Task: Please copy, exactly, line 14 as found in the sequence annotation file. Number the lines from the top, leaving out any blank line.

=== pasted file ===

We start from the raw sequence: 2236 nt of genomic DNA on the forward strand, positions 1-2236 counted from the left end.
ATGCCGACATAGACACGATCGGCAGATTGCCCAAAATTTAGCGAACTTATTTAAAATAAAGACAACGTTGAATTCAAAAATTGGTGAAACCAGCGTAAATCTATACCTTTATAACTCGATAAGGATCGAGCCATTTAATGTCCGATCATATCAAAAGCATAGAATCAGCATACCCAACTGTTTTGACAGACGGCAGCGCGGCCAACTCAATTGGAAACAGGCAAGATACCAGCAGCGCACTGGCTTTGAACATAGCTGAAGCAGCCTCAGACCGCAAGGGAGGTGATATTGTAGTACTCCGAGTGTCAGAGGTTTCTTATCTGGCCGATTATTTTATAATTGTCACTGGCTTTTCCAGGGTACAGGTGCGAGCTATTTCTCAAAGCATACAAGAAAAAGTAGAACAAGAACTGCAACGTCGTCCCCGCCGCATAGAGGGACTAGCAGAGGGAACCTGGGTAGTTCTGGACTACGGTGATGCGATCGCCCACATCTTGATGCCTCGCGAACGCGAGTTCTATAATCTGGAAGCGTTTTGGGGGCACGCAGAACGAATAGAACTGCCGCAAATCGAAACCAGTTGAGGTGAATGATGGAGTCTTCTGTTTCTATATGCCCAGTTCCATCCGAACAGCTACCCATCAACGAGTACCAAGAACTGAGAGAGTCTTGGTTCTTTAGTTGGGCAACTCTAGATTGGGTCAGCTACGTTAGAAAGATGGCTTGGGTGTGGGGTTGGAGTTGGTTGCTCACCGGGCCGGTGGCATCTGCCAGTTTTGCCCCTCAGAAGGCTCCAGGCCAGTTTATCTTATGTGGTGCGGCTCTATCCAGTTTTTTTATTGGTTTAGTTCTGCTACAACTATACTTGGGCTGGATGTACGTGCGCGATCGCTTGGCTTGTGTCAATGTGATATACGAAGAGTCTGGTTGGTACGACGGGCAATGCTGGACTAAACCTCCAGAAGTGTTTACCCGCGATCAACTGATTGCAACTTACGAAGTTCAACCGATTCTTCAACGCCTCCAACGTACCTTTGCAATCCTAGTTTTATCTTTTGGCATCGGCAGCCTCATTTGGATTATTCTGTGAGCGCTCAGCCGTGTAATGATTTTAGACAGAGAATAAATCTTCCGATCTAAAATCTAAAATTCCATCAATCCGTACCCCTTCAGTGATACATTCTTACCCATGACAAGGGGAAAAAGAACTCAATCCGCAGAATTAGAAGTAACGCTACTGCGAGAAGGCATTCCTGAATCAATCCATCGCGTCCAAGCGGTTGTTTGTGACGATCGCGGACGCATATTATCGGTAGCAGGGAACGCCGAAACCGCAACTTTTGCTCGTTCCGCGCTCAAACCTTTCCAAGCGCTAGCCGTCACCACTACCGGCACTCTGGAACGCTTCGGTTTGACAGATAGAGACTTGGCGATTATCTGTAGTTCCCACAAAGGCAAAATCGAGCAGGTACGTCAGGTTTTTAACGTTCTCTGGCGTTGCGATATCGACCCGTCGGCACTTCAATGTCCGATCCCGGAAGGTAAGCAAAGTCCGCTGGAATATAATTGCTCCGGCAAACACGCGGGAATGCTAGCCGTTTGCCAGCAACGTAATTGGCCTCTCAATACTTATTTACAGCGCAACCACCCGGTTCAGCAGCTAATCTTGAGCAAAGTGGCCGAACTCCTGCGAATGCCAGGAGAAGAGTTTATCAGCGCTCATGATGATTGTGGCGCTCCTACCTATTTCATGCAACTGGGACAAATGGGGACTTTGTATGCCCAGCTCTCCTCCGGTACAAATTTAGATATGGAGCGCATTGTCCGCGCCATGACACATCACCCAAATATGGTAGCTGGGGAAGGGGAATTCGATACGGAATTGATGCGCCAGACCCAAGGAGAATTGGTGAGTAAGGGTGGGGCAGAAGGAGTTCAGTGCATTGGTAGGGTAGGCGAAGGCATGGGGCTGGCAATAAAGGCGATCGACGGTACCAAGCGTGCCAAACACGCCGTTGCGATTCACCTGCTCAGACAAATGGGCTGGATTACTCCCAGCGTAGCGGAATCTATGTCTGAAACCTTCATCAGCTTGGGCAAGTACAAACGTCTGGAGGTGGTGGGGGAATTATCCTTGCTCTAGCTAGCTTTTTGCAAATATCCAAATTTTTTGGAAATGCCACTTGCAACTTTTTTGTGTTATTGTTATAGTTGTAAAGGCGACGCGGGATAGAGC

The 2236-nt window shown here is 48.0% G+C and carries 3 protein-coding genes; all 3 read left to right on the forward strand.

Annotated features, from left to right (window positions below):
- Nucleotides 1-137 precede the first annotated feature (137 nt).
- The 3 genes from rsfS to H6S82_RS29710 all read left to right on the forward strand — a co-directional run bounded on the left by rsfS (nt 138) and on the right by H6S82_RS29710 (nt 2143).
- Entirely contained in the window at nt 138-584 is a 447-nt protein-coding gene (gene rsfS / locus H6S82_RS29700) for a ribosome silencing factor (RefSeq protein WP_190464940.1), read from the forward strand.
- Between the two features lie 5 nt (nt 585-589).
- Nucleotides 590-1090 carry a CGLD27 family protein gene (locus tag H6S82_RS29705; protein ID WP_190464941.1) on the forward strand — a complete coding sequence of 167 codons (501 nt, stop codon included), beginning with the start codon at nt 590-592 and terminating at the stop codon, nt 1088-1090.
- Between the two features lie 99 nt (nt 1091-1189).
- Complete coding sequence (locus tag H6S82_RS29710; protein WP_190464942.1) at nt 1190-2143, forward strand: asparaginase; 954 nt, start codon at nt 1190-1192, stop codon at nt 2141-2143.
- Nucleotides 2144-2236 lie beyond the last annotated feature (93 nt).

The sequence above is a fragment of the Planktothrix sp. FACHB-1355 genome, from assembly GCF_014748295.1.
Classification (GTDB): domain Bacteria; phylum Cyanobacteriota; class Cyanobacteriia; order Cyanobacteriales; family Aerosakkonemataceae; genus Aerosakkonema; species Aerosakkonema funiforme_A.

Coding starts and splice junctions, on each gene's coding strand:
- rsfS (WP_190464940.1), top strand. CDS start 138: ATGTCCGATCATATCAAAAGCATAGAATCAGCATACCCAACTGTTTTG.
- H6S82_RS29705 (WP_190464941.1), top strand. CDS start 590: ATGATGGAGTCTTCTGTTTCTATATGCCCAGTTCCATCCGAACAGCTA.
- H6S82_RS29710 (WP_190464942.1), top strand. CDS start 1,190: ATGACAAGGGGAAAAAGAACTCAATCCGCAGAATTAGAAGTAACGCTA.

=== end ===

Classification (GTDB): domain Bacteria; phylum Cyanobacteriota; class Cyanobacteriia; order Cyanobacteriales; family Aerosakkonemataceae; genus Aerosakkonema; species Aerosakkonema funiforme_A.